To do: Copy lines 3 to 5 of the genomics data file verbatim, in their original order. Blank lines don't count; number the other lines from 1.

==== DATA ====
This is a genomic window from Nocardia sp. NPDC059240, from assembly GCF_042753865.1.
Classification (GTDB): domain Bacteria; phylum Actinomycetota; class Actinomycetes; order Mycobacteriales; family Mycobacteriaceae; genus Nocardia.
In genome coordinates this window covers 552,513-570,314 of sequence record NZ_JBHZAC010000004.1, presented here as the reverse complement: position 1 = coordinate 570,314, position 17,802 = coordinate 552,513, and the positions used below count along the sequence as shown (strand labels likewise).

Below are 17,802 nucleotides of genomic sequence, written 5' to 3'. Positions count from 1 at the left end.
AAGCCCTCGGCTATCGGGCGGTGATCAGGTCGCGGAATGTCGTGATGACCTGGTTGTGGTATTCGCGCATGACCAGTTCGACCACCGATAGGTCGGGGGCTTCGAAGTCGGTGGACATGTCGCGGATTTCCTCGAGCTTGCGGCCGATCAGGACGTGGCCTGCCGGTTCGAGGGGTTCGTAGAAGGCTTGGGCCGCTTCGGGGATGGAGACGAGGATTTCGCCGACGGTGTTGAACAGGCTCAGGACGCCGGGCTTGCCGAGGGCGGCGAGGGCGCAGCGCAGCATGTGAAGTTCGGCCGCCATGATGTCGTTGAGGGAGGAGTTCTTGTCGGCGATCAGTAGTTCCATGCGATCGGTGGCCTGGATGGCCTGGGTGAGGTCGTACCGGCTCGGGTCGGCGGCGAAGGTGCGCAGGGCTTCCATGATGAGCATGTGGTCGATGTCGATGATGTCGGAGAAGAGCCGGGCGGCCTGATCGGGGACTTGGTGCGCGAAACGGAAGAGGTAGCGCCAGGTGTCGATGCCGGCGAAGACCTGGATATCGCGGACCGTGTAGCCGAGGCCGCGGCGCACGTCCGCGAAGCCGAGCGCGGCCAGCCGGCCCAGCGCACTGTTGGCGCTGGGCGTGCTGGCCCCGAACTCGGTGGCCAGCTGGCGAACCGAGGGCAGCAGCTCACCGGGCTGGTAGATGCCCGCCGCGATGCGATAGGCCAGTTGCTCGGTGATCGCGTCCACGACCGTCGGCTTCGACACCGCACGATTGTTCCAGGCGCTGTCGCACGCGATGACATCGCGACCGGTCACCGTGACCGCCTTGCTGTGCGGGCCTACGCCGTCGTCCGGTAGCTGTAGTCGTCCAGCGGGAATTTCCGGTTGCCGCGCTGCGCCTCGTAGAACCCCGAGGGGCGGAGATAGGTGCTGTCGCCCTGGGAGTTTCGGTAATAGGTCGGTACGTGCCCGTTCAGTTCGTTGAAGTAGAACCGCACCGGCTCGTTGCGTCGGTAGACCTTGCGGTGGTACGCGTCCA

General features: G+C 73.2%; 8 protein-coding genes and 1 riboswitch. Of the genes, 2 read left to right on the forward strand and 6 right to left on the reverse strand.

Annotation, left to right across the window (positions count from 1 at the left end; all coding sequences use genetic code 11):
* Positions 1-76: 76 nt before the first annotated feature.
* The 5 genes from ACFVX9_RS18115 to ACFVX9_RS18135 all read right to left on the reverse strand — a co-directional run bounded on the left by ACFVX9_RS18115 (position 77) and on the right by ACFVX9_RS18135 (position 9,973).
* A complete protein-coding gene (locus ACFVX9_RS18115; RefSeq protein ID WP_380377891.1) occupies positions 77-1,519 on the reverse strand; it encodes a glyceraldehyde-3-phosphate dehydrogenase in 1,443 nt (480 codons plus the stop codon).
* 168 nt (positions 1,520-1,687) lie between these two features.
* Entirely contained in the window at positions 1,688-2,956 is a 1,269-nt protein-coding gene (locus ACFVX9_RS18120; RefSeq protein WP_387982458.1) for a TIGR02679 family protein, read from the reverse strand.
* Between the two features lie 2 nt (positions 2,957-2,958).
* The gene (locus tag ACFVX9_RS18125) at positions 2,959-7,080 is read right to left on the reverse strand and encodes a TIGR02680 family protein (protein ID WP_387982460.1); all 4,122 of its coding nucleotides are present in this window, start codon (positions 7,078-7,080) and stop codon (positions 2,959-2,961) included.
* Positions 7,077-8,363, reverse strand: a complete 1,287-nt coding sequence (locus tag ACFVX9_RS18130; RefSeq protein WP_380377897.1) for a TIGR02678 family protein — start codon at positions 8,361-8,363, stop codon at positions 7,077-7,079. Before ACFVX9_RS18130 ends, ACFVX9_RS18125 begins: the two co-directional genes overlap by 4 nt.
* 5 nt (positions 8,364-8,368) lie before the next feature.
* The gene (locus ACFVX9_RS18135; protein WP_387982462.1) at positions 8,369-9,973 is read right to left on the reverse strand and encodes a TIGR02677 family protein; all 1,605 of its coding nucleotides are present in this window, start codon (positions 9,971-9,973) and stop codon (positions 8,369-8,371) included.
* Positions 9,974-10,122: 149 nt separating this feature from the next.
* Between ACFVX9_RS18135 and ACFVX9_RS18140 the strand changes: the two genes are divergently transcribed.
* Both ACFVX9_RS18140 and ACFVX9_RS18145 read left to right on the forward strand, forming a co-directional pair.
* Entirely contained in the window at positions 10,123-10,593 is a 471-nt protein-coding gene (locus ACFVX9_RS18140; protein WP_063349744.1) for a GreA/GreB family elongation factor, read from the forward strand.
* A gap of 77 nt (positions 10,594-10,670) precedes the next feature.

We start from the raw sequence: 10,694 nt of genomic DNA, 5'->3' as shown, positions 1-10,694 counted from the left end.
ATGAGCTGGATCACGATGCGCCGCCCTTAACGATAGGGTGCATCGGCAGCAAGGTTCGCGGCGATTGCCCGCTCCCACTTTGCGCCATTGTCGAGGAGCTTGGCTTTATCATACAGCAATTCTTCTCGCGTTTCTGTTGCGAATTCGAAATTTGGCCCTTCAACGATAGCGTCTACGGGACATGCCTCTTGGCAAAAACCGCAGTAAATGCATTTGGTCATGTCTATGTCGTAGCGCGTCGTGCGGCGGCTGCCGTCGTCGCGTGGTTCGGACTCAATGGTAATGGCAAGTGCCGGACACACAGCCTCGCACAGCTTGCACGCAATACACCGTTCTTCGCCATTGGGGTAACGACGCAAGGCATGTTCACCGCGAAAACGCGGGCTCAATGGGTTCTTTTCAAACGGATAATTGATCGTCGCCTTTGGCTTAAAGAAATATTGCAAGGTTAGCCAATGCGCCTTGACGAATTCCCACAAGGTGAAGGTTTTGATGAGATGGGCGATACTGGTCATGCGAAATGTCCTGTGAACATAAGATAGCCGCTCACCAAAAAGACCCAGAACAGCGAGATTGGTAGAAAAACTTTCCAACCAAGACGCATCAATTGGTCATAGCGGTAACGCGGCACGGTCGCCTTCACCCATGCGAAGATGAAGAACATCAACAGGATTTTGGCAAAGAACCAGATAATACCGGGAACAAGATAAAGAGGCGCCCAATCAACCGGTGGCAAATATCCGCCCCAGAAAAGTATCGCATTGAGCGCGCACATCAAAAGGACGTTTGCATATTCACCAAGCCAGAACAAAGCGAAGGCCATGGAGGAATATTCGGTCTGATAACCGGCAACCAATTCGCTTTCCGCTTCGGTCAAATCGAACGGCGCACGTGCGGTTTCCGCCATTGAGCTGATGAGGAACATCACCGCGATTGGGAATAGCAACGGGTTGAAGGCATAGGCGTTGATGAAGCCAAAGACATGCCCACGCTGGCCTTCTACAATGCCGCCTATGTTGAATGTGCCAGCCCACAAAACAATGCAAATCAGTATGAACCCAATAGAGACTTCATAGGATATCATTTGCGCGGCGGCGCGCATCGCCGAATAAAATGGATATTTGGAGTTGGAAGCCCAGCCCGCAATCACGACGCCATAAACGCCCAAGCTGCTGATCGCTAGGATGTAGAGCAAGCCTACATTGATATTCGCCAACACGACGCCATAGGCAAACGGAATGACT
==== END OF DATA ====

In genome coordinates this window covers 552,513-570,314 of sequence record NZ_JBHZAC010000004.1, presented here as the reverse complement: position 1 = coordinate 570,314, position 17,802 = coordinate 552,513, and the positions used below count along the sequence as shown (strand labels likewise).

Below are 17,802 nucleotides of genomic sequence, written 5' to 3'. Positions count from 1 at the left end.
AAGCCCTCGGCTATCGGGCGGTGATCAGGTCGCGGAATGTCGTGATGACCTGGTTGTGGTATTCGCGCATGACCAGTTCGACCACCGATAGGTCGGGGGCTTCGAAGTCGGTGGACATGTCGCGGATTTCCTCGAGCTTGCGGCCGATCAGGACGTGGCCTGCCGGTTCGAGGGGTTCGTAGAAGGCTTGGGCCGCTTCGGGGATGGAGACGAGGATTTCGCCGACGGTGTTGAACAGGCTCAGGACGCCGGGCTTGCCGAGGGCGGCGAGGGCGCAGCGCAGCATGTGAAGTTCGGCCGCCATGATGTCGTTGAGGGAGGAGTTCTTGTCGGCGATCAGTAGTTCCATGCGATCGGTGGCCTGGATGGCCTGGGTGAGGTCGTACCGGCTCGGGTCGGCGGCGAAGGTGCGCAGGGCTTCCATGATGAGCATGTGGTCGATGTCGATGATGTCGGAGAAGAGCCGGGCGGCCTGATCGGGGACTTGGTGCGCGAAACGGAAGAGGTAGCGCCAGGTGTCGATGCCGGCGAAGACCTGGATATCGCGGACCGTGTAGCCGAGGCCGCGGCGCACGTCCGCGAAGCCGAGCGCGGCCAGCCGGCCCAGCGCACTGTTGGCGCTGGGCGTGCTGGCCCCGAACTCGGTGGCCAGCTGGCGAACCGAGGGCAGCAGCTCACCGGGCTGGTAGATGCCCGCCGCGATGCGATAGGCCAGTTGCTCGGTGATCGCGTCCACGACCGTCGGCTTCGACACCGCACGATTGTTCCAGGCGCTGTCGCACGCGATGACATCGCGACCGGTCACCGTGACCGCCTTGCTGTGCGGGCCTACGCCGTCGTCCGGTAGCTGTAGTCGTCCAGCGGGAATTTCCGGTTGCCGCGCTGCGCCTCGTAGAACCCCGAGGGGCGGAGATAGGTGCTGTCGCCCTGGGAGTTTCGGTAATAGGTCGGTACGTGCCCGTTCAGTTCGTTGAAGTAGAACCGCACCGGCTCGTTGCGTCGGTAGACCTTGCGGTGGTACGCGTCCA